It was Hackman who actually pushed for Wilson to star in "Behind Enemy Lines" and it was a coincidence that the pair would end up in "Tenenbaums" shortly thereafter. "Gene liked me in "Shanghai Noon" and recommended me for "Behind Enemy Lines". I agreed to do it so they recommended me for that. We'd always wanted him for the "Royal Tenenbaums" and Wes finally persuaded him during "Behind Enemy Lines." One can imagine that by now, the veteran Hackman is almost an adopted father to the younger Wilson. "It's funny. The reason I really was excited about working on "Behind Enemy Lines" is because of him, but we didn't have that much stuff together. He's on the ship. I'm behind enemy lines, so we didn't do a lot of stuff together," he adds laughingly.

"The Royal Tenenbaums" is the polar opposite to the more mainstream "Behind Enemy Lines". Co-written and executive produced by Wilson, "Tenenbaums" casts Hackman as the patriarch of a large, dysfunctional family of eccentric geniuses. Hackman's Royal attempts to reconcile with his estranged family, including tormented former tennis star Luke Wilson; resentful widowed father Ben Stiller, and sullen, secretive Gwyneth Paltrow. Hackman's separated wife Anjelica Houston, meanwhile, attempts to marry business partner Danny Glover over Hackman's unsubtle objections, while Paltrow cheats on her much older husband (Bill Murray) with a sweetly drug-addled Western writer, played by Owen Wilson. Wilson and his friend and writing collaborator Wes Anderson, have turned 'quirky' into something of an art form. Their work - and "Tenenbaums" is a classic example - refuses to find solace within the conformity of mainstream Hollywood.

Wilson argues that he and Wes "kind of do stuff that comes naturally to us, I don't know exactly how you would describe it but I know the humour is not really clinical or mean-spirited. It seems to come more from enthusiasm or earnestness," Wilson explains. "The things that Wes and I find funny are derived from characters we all knew and grew up with."

Wilson and Anderson faced the daunting challenge, in "Tenenbaums", of creating an eclectic collage of off-beat characters, but it was a challenge the pair faced. "Trying to write an ensemble movie, rather than focusing on one thing, was certainly challenging, but I think it ended up pretty much being Gene Hackman's movie. However, early on we didn't quite know how it was going to work out." Wilson smiles when asked if he was ever tempted to write more for his own Eli character in the film. ""No, the character that I probably actually would have, liked to have written more of or identified with was Ben [Stiller]'s character which I really liked a lot.  Wes really wrote a lot of Eli's stuff, and I think it worked out better that way," Wilson explains. "It was like, I showed up for work and Wes was like, 'What do you think about having war paint?'  And [I was like], 'I don't like that idea.  I don't want to have war paint.'  And the next thing I know I've got war paint."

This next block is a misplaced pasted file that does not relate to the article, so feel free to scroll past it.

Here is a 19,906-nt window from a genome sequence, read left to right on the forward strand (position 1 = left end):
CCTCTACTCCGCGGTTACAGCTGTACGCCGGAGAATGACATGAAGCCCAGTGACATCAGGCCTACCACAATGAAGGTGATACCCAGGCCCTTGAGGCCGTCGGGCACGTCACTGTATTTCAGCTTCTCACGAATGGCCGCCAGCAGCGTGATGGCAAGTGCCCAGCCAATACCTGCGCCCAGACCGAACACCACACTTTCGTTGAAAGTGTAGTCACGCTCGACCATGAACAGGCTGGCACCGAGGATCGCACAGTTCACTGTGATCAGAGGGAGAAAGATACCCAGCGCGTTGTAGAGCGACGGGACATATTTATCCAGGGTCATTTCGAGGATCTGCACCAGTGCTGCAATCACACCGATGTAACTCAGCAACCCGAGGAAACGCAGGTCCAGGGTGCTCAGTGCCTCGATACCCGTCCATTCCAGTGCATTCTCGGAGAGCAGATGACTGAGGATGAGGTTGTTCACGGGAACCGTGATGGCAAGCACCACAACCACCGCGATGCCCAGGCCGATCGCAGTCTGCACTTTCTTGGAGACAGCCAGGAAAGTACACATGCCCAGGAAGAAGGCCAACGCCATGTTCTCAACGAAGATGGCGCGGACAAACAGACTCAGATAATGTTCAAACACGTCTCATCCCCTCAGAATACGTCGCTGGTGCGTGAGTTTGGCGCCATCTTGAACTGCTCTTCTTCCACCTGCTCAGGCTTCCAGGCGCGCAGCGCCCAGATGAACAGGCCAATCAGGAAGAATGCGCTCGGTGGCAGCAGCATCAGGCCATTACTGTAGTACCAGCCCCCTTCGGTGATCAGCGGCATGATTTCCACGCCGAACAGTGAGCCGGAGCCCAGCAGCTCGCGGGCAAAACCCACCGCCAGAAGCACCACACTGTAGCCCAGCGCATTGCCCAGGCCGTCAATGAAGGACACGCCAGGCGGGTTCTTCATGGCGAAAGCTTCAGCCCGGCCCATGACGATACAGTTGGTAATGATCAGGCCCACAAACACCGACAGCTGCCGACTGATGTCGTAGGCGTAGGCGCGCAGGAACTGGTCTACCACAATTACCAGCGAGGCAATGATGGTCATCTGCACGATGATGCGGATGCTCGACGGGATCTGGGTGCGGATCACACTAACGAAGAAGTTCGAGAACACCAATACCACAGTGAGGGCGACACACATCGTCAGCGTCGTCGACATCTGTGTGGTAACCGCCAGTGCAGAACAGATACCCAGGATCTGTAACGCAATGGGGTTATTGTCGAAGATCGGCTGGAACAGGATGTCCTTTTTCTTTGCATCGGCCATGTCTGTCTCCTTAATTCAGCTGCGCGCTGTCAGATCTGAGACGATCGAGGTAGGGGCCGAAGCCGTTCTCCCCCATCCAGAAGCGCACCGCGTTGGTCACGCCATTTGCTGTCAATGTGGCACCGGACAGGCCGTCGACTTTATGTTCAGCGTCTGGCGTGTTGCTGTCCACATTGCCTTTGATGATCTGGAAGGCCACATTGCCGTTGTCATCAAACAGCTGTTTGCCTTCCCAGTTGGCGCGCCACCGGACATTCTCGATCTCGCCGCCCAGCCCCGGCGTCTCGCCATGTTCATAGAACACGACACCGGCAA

Wilson says he and Wes have ideas about future collaborations, "including a Western and a movie with an Ocean setting." Neither will be conventional. As a straight actor, however, Owen continues to star in very conventional blockbusters but playing unconventional characters. Apart from "I Spy", another film based on a classic TV series, Wilson is about to start shooting "Shanghai Knights" with Jackie Chan, presumably on location in England. "It's supposed to be England, if we go back to Jack the Ripper time. I don't know where, maybe Prague and London. I would like it to be Dublin, to be Ireland, because that's where my ancestors are from and I think I get along well with Irish people." Ah, the luck of the Irish!